Diplomacy of Defiance and Facilitation: The Six Party Talks and the Roh Moo Hyun Government

By Moon, Chung-in | Asian Perspective, October 1, 2008 | Go to article overview

Diplomacy of Defiance and Facilitation: The Six Party Talks and the Roh Moo Hyun Government


Moon, Chung-in, Asian Perspective


The second North Korean nuclear crisis, which was triggered by controversy over its alleged highly enriched uranium (HEU) program in October 2002, continues. Despite its roller-coaster trajectory, the Six Party Talks (6PT) process has paved the way for a peaceful diplomatic settlement of the nuclear standoff. Since the 6PT process has been primarily a negotiating arena for North Korea and the United States, through the mediation of China, room for South Korea's effective participation has been structurally limited. Nevertheless, the Roh Moo Hyun government played a significant role in suggesting innovative ideas, often defying the American stance to break impasses, and facilitating the overall process of negotiation through proactive diplomacy. This article unravels the Roh government's diplomatic role in the 6PT process by describing its initial perception of and reactions to U.S. positions on contentious issues such as the terms of engagement and exchange, and analyzing its role in linking the 6PT to a peace regime for Korea and a Northeast Asian regional security and peace mechanism.

Key words: South Korea, multilateral security - East Asia, North Korea, nuclear weapons

Introduction: The Second Nuclear Crisis

Controversy over the highly enriched uranium (HEU) program in North Korea, which surfaced during U.S. special envoy James Kelly's visit to Pyongyang in October 2002, triggered the second nuclear crisis between North Korea and the United States. It was through the Six Party Talks (6PT) process that the nuclear stand-off began to show prospects for a peaceful settlement through diplomatic negotiations. But as with most negotiations with North Korea, the 6PT process, which has been underway since 2003, has been protracted, frustrating, and unpredictable.

The first three rounds (2003-2004) of the 6PT did not produce any tangible outcome. The uncompromising attitudes of North Korea and the United States almost derailed the talks, particularly when the North declared its possession of nuclear weapons in February 2005 and refused to attend the talks indefinitely. A major breakthrough came during the fourth round with the adoption of the September 19, 2005 joint statement. However, the freeze of North Korean bank accounts at the Banco Delta Asia on September 20, 2005 and the North's subsequent provocative reactions- such as its missile tests on July 5 and underground nuclear test on October 9, 2006-eroded the very foundation of the 6PT.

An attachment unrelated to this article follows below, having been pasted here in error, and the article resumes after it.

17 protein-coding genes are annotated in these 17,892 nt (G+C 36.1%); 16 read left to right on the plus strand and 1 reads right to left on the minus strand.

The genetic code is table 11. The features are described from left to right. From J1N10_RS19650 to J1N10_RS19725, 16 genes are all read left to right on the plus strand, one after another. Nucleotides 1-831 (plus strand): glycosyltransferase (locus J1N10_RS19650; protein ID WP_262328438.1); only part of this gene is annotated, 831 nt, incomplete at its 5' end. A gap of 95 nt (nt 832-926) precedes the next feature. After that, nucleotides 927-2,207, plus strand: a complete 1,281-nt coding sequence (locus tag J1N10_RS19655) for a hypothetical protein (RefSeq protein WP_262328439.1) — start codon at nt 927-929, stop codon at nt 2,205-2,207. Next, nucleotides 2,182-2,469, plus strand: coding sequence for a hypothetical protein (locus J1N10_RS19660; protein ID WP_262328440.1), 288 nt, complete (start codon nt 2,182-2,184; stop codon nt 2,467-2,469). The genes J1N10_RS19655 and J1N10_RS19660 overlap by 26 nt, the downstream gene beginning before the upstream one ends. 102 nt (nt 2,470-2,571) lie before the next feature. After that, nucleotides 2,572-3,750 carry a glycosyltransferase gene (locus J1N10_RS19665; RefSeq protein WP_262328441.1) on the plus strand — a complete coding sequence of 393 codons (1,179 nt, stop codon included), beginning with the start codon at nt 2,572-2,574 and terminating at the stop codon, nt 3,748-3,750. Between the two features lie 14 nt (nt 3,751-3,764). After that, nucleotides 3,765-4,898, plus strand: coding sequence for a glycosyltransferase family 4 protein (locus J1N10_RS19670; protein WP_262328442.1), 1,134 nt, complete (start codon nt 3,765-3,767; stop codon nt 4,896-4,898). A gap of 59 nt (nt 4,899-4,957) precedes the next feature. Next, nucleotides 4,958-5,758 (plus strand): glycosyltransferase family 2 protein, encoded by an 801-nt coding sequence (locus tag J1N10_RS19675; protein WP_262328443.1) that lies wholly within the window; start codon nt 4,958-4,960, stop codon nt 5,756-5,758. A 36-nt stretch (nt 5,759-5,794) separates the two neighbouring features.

After a series of direct contacts between the United States and North Korea in early 2007, the 6PT were resumed and began to make concrete progress. The 6PT adopted the February 13 and the October 3 agreements for shutting down and sealing the nuclear facilities in Yongbyon, disabling those facilities, identifying nuclear materials and programs, and ultimately, verifiably dismantling all nuclear programs and materials, including nuclear weapons. The first phase of shutting down and sealing has been completed at this writing, and the second phase of disabling and declaration is also coming to an end as the United States removed North Korea from its list of terrorist-sponsoring states. The last phase of verifiable dismantling, however, is encountering formidable challenges.

The 6PT process has been a negotiating arena for North Korea and the United States, through the mediation of China. Room for South Korea's participation has been structurally limited. But the South Korean government has played a significant role in suggesting innovative ideas, breaking occasional impasses, and facilitating the overall process of negotiation through proactive diplomacy. A growing body of literature on the second North Korean nuclear crisis and the 6PT process has failed to pay attention to the South Korean role, being preoccupied instead with analyzing negotiations between Pyongyang and Washington.1 This article fills the gap by delineating and explaining South Korea's diplomatic efforts in the 6PT process. …

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